Oculus Virtual Reality Tech Rolls Out in California Libraries

Oculus Virtual Reality Tech Rolls Out in California Libraries

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Oculus Rift Headset and Touch controllersLibrary shelves have long presented an opportunity for patrons to escape the real world in the pages of a good book. But at libraries all over California, visitors can travel into a whole new reality. Well, a virtual reality, at least.

In recent weeks, virtual reality stations have been rolling out to more than 90 libraries throughout the state, through a partnership announced in June between the California State Library, VR developer Oculus, and nonprofit library consortium Califa. These VR-ready PCs, equipped with Oculus Rift headsets and touch controllers, offer patrons a taste of a new technology that, despite increasingly common adoption, can still seem like science fiction to many folks.

To be part of this pilot program, libraries had to demonstrate that they were good candidates. That meant establishing an open space where headset-wearing VR users can explore without bumping into patrons who are sticking to a strictly “meatspace” library experience. Eligible libraries also needed to be able to ensure that staffers would be on hand to show visitors how to get the most out of the equipment, and to keep it clean between uses.

At libraries in Marin County, which piloted the project, tech-minded teen volunteers—the Marin WebStars—help to manage the program and shepherd new users through their first VR experiences.

“Maintenance is mainly keeping the software platform and computer updated, adjusting the play area, and adding more content for people to try out,” said Etienne Douglas, coordinator for the Marin WebStars program.

Applicants also needed to make the case for why they’d be a good host, showing why a VR-wired space was important to their users and some of the ways they might put it to work. One key to success in Marin County has been a variety of programs that appeal to several generations of users.

Young kids love virtual reality story times, while teens are most interested in exploring virtual reality games, said Marin County staffer Sharon Ho. Adults, meanwhile, tend to bask in the way technology has advanced in their lifetime.

“Many adults are amazed that the virtual world surpasses their expectation of how they envisioned it to be; everything is more realistic than imagined,” Ho told LJ. “They reflect back to the times they first heard about it but weren’t able to actually experience it, and become excited with how much the technology has advanced.”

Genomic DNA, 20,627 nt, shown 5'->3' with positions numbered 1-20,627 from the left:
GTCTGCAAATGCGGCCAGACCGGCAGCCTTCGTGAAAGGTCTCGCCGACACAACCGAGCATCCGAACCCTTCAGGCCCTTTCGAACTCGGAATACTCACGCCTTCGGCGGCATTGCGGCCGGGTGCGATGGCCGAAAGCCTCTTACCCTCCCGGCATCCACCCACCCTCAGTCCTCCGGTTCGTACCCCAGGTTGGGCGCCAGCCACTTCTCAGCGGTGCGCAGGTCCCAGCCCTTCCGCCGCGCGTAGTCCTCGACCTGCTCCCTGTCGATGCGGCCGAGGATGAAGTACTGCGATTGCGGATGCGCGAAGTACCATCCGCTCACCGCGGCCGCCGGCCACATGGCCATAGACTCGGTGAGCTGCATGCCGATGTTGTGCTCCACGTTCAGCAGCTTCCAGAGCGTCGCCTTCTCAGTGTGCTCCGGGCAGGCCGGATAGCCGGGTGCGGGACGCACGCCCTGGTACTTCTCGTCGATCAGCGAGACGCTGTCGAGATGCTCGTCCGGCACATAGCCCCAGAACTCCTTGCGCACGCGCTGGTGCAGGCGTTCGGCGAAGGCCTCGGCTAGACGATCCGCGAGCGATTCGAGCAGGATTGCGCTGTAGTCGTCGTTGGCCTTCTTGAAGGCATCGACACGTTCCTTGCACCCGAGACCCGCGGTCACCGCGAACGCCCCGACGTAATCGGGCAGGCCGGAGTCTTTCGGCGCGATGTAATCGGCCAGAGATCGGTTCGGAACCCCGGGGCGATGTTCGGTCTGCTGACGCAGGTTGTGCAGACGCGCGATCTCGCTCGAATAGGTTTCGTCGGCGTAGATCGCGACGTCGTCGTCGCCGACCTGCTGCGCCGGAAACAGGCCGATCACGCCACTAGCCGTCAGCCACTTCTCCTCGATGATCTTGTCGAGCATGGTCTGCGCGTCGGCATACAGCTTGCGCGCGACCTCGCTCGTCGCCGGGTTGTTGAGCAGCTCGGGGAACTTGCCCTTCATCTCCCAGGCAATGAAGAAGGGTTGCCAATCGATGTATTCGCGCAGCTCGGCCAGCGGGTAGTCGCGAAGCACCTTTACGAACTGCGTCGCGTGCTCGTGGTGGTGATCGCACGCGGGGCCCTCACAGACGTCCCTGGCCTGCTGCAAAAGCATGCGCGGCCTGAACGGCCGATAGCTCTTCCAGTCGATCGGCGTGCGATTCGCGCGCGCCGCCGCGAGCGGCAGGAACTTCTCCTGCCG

Of course, while introducing patrons to VR is important, the programs that run on the headsets determine the educational value of the equipment. In addition to the Oculus hardware, participating libraries get access to a catalog of VR software that allows patrons to plumb the depths of the ocean, blast off to the International Space Station, and even experience the meltdown of Chernobyl firsthand.

In addition to giving library users access to the latest in educational technologies, the California project will provide Oculus with data about how people use VR in libraries. Figuring out what tools and software resonate with users and understanding how people put VR to work helps to set the stage for wider-scale deployments in similar educational environments down the line.

“It’s early days for VR and education,” said Oculus Education program manager Cindy Ball. “One of the primary objectives of the Oculus Education Team is to understand how VR can make a unique and positive impact on learning.”

Ball and her team are also sanguine that some of today’s library users will take a more active interest in VR technology—and maybe even become the developers of tomorrow.

“Hopefully, this initiative inspires more people to consider taking part in our industry, helps them understand the many different skills and opportunities involved in creating VR experiences, and lets them envision being a part of that ecosystem,” Ball told LJ.

In the four Marin County libraries that have offered patrons access to virtual reality stations since 2016, the jury is out on whether users can envision themselves as virtual reality coders. But coordinator John MacLeod said the technology is making some far-out visions more believable than ever.

“There is no way to describe the virtual reality experience,” said MacLeod. “Whether hovering over Earth flying through the vast geography and places, or delving deep underwater to swim with whales, or experiencing zero-gravity in a space station, the sense of awe and wonder cannot be matched by any other media.”

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